The closeness between the Mahamra clan and Fatah is also noteworthy. Supposedly, Fatah is not involved in terrorism, but consistently supports it. This time, too. A classic example of that support is the conduct of Jibril Rajoub, who is talked about as a possible successor to Palestinian Authority President Mahmoud Abbas. Rajoub, who in addition to his other roles also heads the Palestine Olympic Committee, was very active in condemning the terrible “sin” by the Yatta children in wanting to play soccer with children from Sderot, and now he is preparing for the upcoming Rio de Janeiro Olympics.
One person who is unwilling to accept Rajoub as chairman of a local Olympics committee is Hillel Appelbaum, the cousin of Dr. David Appelbaum, who was murdered along with his daughter, Nava, in a suicide bombing at Cafe Hillel in Jerusalem in 2003. Appelbaum sent a letter to International Olympics Committee President Thomas Bach, in which he called the latter’s attention to a series of statements by Rajoub in support of terrorism and inciting murder.
“The Olympic spirit seeks to build a world of brotherhood. Unfortunately, this is not the goal of your representative Jibril Rajoub,” Appelbaum wrote.
President Reuven Rivlin was cc’d on the letter and responded almost immediately, calling Appelbaum’s missive to the IOC “a moral appeal of the first priority.” However, the IOC was less impressed. Paquerette Girard Zappelli, the chief ethics and compliance officer for the IOC, wrote back to Appelbaum, saying that Rajoub’s statements had not been made recently, but rather between 2012 and 2014, and as part of his political role and not as head of the PRC. Appelbaum’s appeal was in effect rejected.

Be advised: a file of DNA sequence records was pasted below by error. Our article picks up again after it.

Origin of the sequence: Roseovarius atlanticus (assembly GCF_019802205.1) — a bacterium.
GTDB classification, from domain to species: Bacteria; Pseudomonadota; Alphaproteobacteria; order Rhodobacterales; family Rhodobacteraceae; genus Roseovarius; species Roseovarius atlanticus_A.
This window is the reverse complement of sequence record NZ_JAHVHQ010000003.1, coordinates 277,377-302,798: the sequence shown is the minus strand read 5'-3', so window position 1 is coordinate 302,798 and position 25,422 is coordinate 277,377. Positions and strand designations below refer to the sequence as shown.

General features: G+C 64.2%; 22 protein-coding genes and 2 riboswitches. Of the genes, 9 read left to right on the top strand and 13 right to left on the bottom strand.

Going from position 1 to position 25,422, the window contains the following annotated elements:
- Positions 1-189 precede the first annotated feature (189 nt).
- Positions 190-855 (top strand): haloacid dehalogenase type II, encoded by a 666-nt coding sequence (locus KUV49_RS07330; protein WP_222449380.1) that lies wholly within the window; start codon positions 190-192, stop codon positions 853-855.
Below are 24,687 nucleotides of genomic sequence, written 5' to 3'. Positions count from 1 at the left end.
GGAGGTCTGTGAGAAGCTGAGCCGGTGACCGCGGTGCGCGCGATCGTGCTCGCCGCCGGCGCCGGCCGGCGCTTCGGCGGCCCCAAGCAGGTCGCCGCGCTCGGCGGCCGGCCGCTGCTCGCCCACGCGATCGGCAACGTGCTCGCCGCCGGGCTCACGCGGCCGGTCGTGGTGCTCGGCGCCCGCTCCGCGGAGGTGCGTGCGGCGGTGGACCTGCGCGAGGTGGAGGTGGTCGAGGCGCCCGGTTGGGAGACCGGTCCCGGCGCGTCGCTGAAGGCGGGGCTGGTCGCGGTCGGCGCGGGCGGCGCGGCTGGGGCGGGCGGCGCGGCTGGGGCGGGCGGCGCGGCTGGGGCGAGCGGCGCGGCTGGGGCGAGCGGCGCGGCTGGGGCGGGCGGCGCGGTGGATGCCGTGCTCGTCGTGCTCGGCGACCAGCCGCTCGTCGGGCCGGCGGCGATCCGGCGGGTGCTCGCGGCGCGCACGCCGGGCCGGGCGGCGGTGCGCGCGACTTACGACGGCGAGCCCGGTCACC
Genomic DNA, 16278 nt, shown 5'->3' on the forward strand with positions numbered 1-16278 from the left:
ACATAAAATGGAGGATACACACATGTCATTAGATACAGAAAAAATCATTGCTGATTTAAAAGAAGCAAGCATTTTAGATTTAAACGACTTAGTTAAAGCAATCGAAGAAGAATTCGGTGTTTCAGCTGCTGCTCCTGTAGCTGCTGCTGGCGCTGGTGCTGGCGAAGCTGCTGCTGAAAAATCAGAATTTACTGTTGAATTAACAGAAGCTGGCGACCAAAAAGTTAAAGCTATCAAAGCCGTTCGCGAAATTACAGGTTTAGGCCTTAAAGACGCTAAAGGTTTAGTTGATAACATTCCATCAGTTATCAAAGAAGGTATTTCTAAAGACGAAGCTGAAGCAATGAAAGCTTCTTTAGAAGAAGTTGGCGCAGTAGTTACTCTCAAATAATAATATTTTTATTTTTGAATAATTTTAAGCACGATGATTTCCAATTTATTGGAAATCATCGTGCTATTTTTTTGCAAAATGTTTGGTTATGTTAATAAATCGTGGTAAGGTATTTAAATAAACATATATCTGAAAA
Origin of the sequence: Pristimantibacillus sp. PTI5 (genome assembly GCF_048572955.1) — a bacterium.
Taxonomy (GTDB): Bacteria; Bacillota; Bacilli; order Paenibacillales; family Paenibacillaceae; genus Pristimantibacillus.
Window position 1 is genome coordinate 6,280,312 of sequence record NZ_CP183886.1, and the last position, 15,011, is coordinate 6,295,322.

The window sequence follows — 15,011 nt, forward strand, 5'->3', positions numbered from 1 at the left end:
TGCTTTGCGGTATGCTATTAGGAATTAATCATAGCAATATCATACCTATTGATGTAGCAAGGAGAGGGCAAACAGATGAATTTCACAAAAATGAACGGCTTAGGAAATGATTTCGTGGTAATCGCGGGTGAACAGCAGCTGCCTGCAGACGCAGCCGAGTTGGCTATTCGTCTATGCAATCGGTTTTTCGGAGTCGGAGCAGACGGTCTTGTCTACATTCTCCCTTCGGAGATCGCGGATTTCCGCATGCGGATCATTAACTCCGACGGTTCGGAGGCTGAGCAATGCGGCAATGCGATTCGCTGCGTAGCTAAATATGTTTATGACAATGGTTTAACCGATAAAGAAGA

Appelbaum does not intend to let the matter rest, and neither does the organization Palestinian Media Watch, which has documented (and translated) Rajoub’s remarks in the past and is still doing so. Here are a few Rajoub gems from recent years: “All of Palestine — from the river to the sea — is occupied,” and, “We still don’t have nuclear weapons, but if we did, I swear, we would have used them this morning.”
Rajoub has organized sports competitions in the name of terrorists who murdered Jews; justified the murder of Israeli settlers; praised the terrorist who planned the booby-trapped refrigerator attack that killed 15 people in Zion Square; called Prime Minister Benjamin Netanyahu a “dog”; and more. Rivlin observes in his letter to the Appelbaum family about Rajoub that “it is regretful to learn about the serious acts of incitement coming from a member of the Olympic Committee,” and that he “is convinced that the heads of the IOC will understand your touching, justified appeal and quickly find an appropriate way to comply with it.”
But Rajoub is a symptom; plenty of the other leaders of Fatah and the PLO support terrorism. Following the attack at Sarona, Fatah’s organization and enlistment section published an official statement justifying the attack, which it called a “natural response” to Israel’s actions. Another senior Fatah official, Hassan Asfour, a former minister in the PA government, wrote that the latest Tel Aviv attack was a response by Palestinian youth to Rivlin’s visit to settlements in the Binyamin region, as well as a response to the claim that the stabbing intifada was over.
The Fatah responses to the Sarona attack are not unusual. After the stabbing attack in Jaffa, in which American tourist Taylor Force was killed and 11 others wounded, the official Fatah Facebook page ran a drawing that encouraged stabbings and called the terrorist responsible for the Jaffa attack a “shahid.” The Fatah Facebook page even published a picture of a dying female terrorist, whose blood forms a map of “Palestine.”